Friday, November 11, 2022

Toons Salute the Troops

Began an extremely wet Veteran's Day with breakfast and a couple of Popeye shorts. The Fleischer Brothers tossed Popeye into the Navy even before the war began. "The Mighty Navy" came out in the fall of 1941, shortly before the US entered the war. The enemy isn't even named. By the release of "Blunder Below," Popeye was definitely fighting the Japanese, to the point where watching many of Popeye's wartime shorts can be uncomfortable today. "Navy," "Blunder," and "Fleets of Strength" are variations on Popeye trying to prove to his superior officers that he's an experienced seaman, even if he doesn't understand the Navy way of doing things. 

They're on more traditional turf with "Kicking the Conga Around." Bluto shows off his dancing skills to the Senorita Olive on a tropical dance. Popeye can't join in, until spinach really gets him moving!

While the wind and the rain weren't that bad at 11 AM, they were supposed to get a lot worse later. I called Uber for a ride. They arrived in 7 minutes and got me there in a little over five. I arrived a little earlier than I thought, so I picked up pads and more muffins for lunch this week. They also had Thanksgiving and winter-themed bags that would be perfect for my holiday and seasonal decorations.

Ended up spending my afternoon pushing carts. It rained hard on and off. Thankfully, I only got very wet once. After that, I did returns until the rain slowed down again. The weather scared everyone off. We were off-and-on steady, and only that due to people calling out. They even had bagels and coffee in the employee's room in honor of Veteran's Day. I did have to clean up a rather nasty mess in the men's bathroom. Otherwise, the day was fairly calm and went quickly.

It was just damp and heavily humid when I called for a ride home. Got them quickly. They arrived within 13 minutes. Got me home in a little over five, due to traffic on Nicholson Road and the White Horse Pike. 

(The rain returned later in the evening, and has been going on and off, frequently hard, ever since.)

Went straight upstairs and into dinner and Match Game '90 when I got home. Buzzr ran the Armed Services weeks for them and the 2002 Family Feud for their Veteran's Day Salute marathon this year. I arrived right in time for Match Game. While Halloween was the funniest individual episode of the show, the week they had Marines as contestants and in their audience may have been the best overall. The Marines were absolutely wild, cheering on everything lovely Karen Witter and sarcastic Brit Fiona Hutchinson of One Life to Live said or did. Bruce Baum had less luck introducing his weird inventions, including a shower with a hand meant to conserve water.

(Oh, and it looks like Buzzr's next marathon will be their day-after-Thanksgiving "Black Friday Frenzy" shopping show theme. With Sale of the Century off the schedule and Let's Make a Deal having already had a marathon in July, this one focuses on Supermarket Sweep and their "Second Chance" week. Couples who didn't get the 5,000 the first time around returned for a second try. I haven't watched this in ages; I might have to check it out.)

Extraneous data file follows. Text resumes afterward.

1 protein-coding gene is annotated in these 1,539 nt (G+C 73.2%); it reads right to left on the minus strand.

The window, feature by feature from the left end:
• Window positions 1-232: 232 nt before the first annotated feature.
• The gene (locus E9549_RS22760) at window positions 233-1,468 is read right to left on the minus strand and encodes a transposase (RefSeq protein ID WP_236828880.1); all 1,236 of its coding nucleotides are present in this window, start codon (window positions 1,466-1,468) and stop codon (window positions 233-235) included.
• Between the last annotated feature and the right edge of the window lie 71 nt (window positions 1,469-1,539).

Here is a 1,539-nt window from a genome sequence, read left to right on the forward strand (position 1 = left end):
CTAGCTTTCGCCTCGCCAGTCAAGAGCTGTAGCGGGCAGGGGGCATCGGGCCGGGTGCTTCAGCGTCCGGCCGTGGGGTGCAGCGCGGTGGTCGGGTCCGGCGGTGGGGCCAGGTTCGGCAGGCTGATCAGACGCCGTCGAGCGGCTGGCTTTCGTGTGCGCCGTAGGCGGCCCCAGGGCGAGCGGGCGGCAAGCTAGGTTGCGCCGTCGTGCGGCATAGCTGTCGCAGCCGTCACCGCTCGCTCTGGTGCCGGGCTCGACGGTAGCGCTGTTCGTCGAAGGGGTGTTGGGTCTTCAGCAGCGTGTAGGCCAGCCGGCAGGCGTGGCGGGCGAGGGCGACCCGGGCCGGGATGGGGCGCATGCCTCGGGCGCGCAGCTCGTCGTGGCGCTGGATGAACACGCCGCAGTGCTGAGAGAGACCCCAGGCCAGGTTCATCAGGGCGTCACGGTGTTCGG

Finished the night with more war-related animated cartoons. Donald Duck became Disney's number one star in the early 40's with a series of shorts that depicted his adventures in the army. "Donald Gets Drafted" when he buys into the glamorous posters. He soon learns the Army's a lot tougher than he thought when Sargent Pete picks on him. "The Sky Trooper" continues this story. Donald still wants to be a glamorous pilot, but first Pete gives him a difficult test, then sends him up with the paratroopers!

"Der Furher's Face" won an Oscar for its surreal animation, depicting Donald living in a bizarre Nazi nightmare. The catchy title song became a surprise hit for comedy orchestra Spike Jones and His City Slickers. Donald's "The Vanishing Private" when Pete tells him to make a cannon "hard to see," and he covers it with invisible paint. When he ends up in it, too, Pete has to chase "the little man you can't see" all over the base. All Donald wants after a hard day's hike in "Fall Out, Fall In" is dinner and a rest, but first his tent won't cooperate, then his fellow soldiers make too much noise. "Commando Duck" finds himself on assignment in a stereotyped Japan, where he manages to, wash...out the enemy. 

Donald wasn't the only Disney character who went to war. The early sound short "The Barnyard Battle" pits Mickey against mean Hun cats...and he wins, of course. Goofy contributed "How to Be a Sailor" to the war effort. The first half depicts sailing through the years, but it ends with Goofy as a modern sailor who literally throws himself into destroying the enemy.

Woody Woodpecker's only World War II-themed short, "Ace In the Hole," had a lot in common with "Donald Gets Drafted." Woody also wants to fly, but his sergeant has him shaving horses. He definitely regrets it when Woody finally gets in the air! 

The Pink Panther finds himself in the Vietnam War without a paddle in "G.I Pink." If Donald was swayed by the glamour of the Army, then Pink was swayed by the power. Cranky mascots, mine-riddled fields, and impossible obstacle courses makes his sergeant wish he'd joined the Navy instead.

And we honor all of the brave men and women who fought and died for our country on this (very wet) Veteran's Day!

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